Did you know that the Great Pacific Garbage Patch, which spans a whopping 617,763 square miles, consists of a mind-boggling 1.8 TRILLION (yes, with a "t") pieces of plastic rubbish? This overwhelming mass of trash has been amassed over the years by ocean currents, caused by human over-use of single-use plastic.
From plastic water bottles to those little sandwich baggies to various other drink containers to disposable packaging of all kinds, the Great Pacific Garbage Patch is growing by the day and actively destroying our marine ecosystem. All thanks to the fact that we just can't say no to single-use plastic, once and for all.
We all know by now about how toxic plastic is for all sorts of marine life. Like how plastic never fully biodegrades, but instead is broken down into tiny microbeads that are then ingested by fish and cetaceans sea turtles and all sorts of ocean creatures whose insides are damaged by this garbage.
But it's not only the marine life that's in danger-- what about the humans who EAT the fish who have ingested the microbeads? All those little pieces of plastic that we don't think about when we are buying single-use water bottles on a daily basis are ending up in our own bodies! Pretty horrific to think about.
And of course the plastic that doesn't fully break down into the microbeads is toxic, too. Let's not forget about the whole plastic bags and plastic rings that hold beverage containers that destroy marine life, as well.
Even though the plastic shouldn't be there in the FIRST PLACE, reading about the machine that's setting sail to clean this rubbish up gives us a feeling of hope and joy. The Great Pacific Garbage Patch, located between California and Hawaii, has been a huge source of frustration and anguish for environmentalists and ocean-lovers worldwide.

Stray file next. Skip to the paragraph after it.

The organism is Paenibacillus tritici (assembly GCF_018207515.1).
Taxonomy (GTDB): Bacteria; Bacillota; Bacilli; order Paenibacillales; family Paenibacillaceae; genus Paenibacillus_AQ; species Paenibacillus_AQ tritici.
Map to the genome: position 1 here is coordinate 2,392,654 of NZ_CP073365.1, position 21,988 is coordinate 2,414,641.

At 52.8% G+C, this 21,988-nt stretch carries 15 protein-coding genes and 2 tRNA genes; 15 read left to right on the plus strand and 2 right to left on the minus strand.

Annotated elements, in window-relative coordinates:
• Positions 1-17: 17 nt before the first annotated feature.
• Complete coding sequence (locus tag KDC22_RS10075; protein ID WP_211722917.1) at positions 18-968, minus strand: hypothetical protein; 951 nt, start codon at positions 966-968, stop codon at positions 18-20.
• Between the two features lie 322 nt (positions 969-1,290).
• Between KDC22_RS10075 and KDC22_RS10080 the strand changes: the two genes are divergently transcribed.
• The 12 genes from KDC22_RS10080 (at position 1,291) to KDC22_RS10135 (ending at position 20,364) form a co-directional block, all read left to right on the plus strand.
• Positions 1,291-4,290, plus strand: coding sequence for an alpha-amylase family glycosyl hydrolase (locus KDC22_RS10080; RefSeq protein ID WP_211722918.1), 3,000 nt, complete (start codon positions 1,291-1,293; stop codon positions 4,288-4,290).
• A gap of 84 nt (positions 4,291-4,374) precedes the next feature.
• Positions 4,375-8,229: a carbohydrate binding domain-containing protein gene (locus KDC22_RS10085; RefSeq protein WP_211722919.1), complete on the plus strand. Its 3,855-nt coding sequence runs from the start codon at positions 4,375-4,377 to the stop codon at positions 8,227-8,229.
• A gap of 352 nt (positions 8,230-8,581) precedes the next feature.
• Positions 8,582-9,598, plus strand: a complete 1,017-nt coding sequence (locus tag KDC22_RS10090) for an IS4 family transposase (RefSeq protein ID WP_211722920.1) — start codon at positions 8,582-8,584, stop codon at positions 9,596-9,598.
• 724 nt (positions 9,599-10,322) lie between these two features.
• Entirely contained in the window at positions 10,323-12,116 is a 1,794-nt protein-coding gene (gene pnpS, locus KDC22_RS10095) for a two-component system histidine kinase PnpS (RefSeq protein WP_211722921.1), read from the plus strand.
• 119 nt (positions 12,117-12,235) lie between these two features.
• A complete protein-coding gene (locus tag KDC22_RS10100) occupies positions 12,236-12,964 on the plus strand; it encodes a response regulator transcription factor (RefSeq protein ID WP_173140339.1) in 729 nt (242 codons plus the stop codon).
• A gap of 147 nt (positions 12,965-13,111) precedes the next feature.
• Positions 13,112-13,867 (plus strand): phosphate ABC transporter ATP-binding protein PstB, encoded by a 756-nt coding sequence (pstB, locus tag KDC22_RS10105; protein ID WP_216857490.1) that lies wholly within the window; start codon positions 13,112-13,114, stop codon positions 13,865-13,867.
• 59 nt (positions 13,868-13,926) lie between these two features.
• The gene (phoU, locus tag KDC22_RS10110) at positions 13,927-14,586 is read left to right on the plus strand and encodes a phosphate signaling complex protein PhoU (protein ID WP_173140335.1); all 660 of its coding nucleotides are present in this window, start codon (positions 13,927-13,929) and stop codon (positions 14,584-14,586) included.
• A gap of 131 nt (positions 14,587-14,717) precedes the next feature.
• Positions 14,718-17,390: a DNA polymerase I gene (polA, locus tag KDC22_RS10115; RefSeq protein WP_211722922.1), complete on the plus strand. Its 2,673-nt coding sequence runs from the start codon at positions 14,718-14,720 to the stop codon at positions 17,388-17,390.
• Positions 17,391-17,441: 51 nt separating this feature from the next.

So it's thrilling for us to hear that a dent can be made in this devastating mess. A Dutch non-profit has created this Ocean Cleanup project (we've blogged about it before) and it's due to set sail within the next few weeks from the San Francisco Bay.
The system that's going to attempt to clean up this mass of trash is essentially a combination of nets (or "screens") that are held together by giant plastic (ironic, isn't it?) tubes that are meant to literally suck the waste out of the ocean. Fish and other marine life should not be affected by the system as they'll be able to pass without disruption underneath the nets and tubes. The debris will then be transferred to large ships which will take the trash to recycling centers.
We at Gallery Drinkware will never cease to spread our message of lessening or eliminating use of plastic water bottles in the home. Even if you occasionally need to buy one on the go, which we understand, there's never a need to use them in the home! Getting single-use plastic out of the home is the first and incredibly powerful defense against getting plastic out of our oceans.
As we all hopefully begin to make the changes we need to make, such as choosing glass over plastic whenever possible, we are hopefully that projects like Ocean Cleanup are doing their invaluable work towards helping our marine ecosystems. Bravo to the folks taking on this incredible endeavor.